Why I Left Ad School
The creativity factory, the struggle, and the escape.
By the time you’re reading this I made the decision to leave advertising school. From respect to some talented fellow students and teachers, I won’t mention the school’s name as I am writing this for the hope that like-minded people could relate to my story. Here we go.
I always found satisfaction at dancing on the ever-fading line between art and commerce. Both felt like magic no one could ever control and yet I found myself following these highly creative people who seemed to have the power to manipulate the thoughts of others. I was fascinated.
And so, from a very (very) young age, I made myself study at home for hours, every single day for years. After thousands of videos and countless of books, this process hasn’t stopped since. Everything from video editing, graphic design, songwriting, screenwriting, public speaking, business skills, advertising, and the list goes on. I love to learn and I’m self-sufficient.
In high school I was a member of the debate team for three years while taking majors at both theater and film and studying once a week at a special college program for gifted students.
By the time I was 20 years old I got to experience different fields and to work both as an independent content creator, a freelancer and for a short period as a video editor at a small production house. Working on various projects, both for clients as well as for my own artistic visions.
Going To Ad School
In early 2016 I wanted to make what some would argue as the obvious step and get into the advertising industry.
I got about a week to complete 10 assignments to show my skills, all to be submitted as drafts as it was noted that a good idea is more important than execution. I barely slept through that week but managed to bring couple of the concepts to life as finished projects that incorporated photography and editing. Not on the expense of the ideas behind them. The following week I went for an interview. The head of the art direction department was impressed and soon after I joined the art direction course.
The first time I stepped into ad school I felt opportunities. The alumni work that fills the walls of halls buzzing with creative people gets your head spinning with possibilities.
For the first few weeks in school, I felt it was the right place for me.
“So Why You Left?”
I’ll break my answer to several key parts:
More Than Ads
I want us to clarify what creativity is: Creativity is the ability to make logical connections and create a new relationship between two or more elements. That’s in my words the essence of this magical thing people struggle to grab and put into words. Sadly, no one defined it in school.
Now, in ad school you meet a lot of people who do “creative things” and these things might end up being good. But rarely great. Because while you can produce work that is good enough, you can’t produce great work in a sustainable manner if you don’t understand what it is you’re doing.
Everyone around me seemed to be consistently submerged in the words and visuals of other copywriters and art directors in the shape of ads and commercials as they consume more and more of the industry they want to bring themselves into.
If we agreed that creativity is about creating a new relationship between two or more elements, don’t you think you should be consuming as much content as you possibly can, both in terms of quantity and diversity?
Putting the same elements in the blender with the hope of creating something great is pathetic to say the least. Those who think the world begins and ends with advertising, in my opinion, are not creative professionals.
Which brings me to the next point.
Art and Commerce
“Advertising isn’t art.”
I remember hearing this consistently. And it’s true, advertising isn’t art. But it’s not the opposite either. That’s the big secret that holds this industry together from falling apart:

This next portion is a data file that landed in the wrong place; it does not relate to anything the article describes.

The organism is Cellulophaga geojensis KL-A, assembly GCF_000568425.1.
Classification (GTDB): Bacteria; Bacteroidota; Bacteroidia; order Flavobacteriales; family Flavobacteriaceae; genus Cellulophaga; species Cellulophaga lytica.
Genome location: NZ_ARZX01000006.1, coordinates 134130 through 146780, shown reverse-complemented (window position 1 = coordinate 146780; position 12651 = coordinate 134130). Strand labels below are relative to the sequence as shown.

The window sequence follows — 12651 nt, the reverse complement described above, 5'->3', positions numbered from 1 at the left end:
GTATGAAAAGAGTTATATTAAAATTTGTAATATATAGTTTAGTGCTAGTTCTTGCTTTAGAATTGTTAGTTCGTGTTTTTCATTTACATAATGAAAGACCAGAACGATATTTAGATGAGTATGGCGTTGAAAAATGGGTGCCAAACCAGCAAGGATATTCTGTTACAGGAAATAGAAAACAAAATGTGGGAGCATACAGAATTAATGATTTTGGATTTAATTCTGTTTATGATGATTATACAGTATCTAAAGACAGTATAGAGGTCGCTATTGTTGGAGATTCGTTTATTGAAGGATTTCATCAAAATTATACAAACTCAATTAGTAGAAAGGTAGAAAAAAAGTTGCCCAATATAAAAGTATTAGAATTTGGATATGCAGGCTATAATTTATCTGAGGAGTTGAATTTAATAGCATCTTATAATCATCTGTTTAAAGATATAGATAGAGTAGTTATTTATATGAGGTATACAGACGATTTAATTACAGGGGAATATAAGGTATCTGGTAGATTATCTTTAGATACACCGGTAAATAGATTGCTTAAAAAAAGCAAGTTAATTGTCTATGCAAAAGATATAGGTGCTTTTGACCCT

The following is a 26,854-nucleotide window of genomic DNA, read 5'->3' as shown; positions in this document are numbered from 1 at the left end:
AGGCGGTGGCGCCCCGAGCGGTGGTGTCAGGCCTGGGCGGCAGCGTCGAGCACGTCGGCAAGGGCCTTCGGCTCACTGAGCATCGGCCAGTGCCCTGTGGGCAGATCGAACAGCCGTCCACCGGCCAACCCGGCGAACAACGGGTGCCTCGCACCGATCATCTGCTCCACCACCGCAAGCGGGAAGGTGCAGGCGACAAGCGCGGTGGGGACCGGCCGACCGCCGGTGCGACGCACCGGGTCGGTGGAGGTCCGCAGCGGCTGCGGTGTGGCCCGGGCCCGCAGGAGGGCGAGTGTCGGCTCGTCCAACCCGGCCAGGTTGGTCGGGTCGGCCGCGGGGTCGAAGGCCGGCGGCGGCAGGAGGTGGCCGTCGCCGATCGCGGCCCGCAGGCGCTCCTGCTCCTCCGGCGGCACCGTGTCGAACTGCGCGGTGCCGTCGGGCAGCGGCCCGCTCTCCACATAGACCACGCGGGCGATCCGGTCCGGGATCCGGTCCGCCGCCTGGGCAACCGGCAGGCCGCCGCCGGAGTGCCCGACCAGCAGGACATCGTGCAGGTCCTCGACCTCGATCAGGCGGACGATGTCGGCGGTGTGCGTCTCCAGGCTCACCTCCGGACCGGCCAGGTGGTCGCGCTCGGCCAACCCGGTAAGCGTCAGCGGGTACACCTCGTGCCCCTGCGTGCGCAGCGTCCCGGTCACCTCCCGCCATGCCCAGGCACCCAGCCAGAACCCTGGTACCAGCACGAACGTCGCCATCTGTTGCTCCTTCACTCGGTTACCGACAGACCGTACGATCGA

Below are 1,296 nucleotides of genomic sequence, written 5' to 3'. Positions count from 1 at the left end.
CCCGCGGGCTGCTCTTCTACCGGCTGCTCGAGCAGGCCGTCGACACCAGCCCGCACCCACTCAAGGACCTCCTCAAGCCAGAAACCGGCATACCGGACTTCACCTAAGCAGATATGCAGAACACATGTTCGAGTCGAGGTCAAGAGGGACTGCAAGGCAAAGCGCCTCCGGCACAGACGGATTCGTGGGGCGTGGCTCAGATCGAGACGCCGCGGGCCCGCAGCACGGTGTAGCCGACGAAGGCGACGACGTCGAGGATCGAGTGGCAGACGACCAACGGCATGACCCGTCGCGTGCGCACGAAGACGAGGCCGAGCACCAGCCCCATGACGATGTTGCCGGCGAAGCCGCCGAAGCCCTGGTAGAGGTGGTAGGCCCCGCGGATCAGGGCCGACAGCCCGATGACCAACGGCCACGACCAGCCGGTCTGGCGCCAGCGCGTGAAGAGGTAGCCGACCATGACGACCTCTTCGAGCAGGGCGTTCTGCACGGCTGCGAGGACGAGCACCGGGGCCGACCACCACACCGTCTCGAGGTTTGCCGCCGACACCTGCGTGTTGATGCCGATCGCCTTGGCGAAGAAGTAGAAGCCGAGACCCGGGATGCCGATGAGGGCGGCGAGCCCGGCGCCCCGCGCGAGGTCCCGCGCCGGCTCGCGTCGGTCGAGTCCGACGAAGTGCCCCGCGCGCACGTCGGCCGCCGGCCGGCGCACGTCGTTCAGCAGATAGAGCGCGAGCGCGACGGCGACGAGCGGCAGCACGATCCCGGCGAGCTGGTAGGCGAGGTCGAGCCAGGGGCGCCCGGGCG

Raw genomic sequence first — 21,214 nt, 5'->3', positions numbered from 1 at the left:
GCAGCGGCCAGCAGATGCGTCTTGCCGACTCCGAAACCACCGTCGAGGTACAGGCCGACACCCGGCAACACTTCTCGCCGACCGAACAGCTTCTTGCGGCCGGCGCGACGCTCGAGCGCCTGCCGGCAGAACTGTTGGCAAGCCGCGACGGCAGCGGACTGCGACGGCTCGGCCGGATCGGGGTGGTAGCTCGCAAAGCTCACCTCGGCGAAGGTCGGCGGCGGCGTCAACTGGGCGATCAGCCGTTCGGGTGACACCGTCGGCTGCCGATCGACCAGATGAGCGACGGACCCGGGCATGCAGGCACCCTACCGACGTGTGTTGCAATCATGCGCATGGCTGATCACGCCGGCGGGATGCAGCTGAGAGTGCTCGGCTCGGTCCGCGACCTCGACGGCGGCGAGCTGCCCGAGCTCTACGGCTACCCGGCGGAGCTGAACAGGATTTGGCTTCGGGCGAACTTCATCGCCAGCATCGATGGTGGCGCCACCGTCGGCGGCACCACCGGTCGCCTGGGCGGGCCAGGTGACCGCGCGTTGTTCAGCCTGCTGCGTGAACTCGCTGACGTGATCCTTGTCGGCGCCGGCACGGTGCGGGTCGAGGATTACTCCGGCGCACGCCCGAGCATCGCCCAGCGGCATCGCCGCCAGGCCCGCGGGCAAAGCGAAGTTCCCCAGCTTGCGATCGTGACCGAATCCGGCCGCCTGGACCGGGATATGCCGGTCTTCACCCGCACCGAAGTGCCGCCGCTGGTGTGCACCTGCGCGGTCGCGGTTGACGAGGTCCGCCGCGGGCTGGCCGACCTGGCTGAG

Clients are paying enormous amounts of money in hope of getting creative solutions to their businesses.
Creative people are looking to make a living doing something in which they believe they can put their talents to use.
That’s the fundamental concept the advertising industry is based upon. In many industries, art needs the commerce and commerce needs the art. This model is the proof that “advertising isn’t art” is nothing but a misconception. These creative people, many of which are artists, are why clients keep coming back to agencies that serve the part of a mediator between creative people (art) and business clients (commerce).
In the documentary ‘The First Monday in May’, Anna Wintour, the longtime editor-in-chief of Vogue, has put it nicely and said; “In the world that we work in you need the mixture of art and commerce. You need both. Too much of one or the other would not work. They have to exist hand in hand.”
Not getting the relationship between Art and Commerce and how to handle it is dangerous to any creative field. If you disagree then you can stop reading this essay right now.
Not everything can be part of an ad. When you go on national television or on any large-budget campaign, you need to consider everything, or better yet, have a good taste to begin with. As an ad man, you have a responsibility for both the client AND the audience. Ads are part of the media we’re all exposed to on a daily basis and just like a movie, a TV series or an art piece can impact and shape the lives of others — so can advertising. Keep that in mind.
Trends Mean Destruction
Trends. The wonderful approach that makes everyone produce similar work while trying to get noticed in the big sea around them. Ad school tries so hard to make everyone follow what other people do.
There’s a big difference between Trends and Cultural Advertising.
Brands can and should react and take a stand for and against events and ideologies that manifest before us in this world. They shouldn’t however be led by what other brands are doing for the sake of being “trendy”.
“What’s hot right now?” means destruction for the ads every creative person wants so desperately to make. The ones people will remember 50 years from now.
The Key To Digital Is In The Past
This got me into long debates with almost everyone in school.
Ever since the internet took over the world and later when smartphones found themselves into the hands of every person in the western world, the advertising industry has tried to figure out how to push advertising into the digital space. They get it all wrong. From fighting ad blockers and putting a minimum watch time for ads on video sites, to “sponsored content”, the industry is refusing to look after a key that was left behind.
That key is hidden in television. TV commercials has managed to get at least one thing right and that’s to establish a trust and an understanding between the ads and the viewers: you get to watch content and between that content we put ads for you to watch.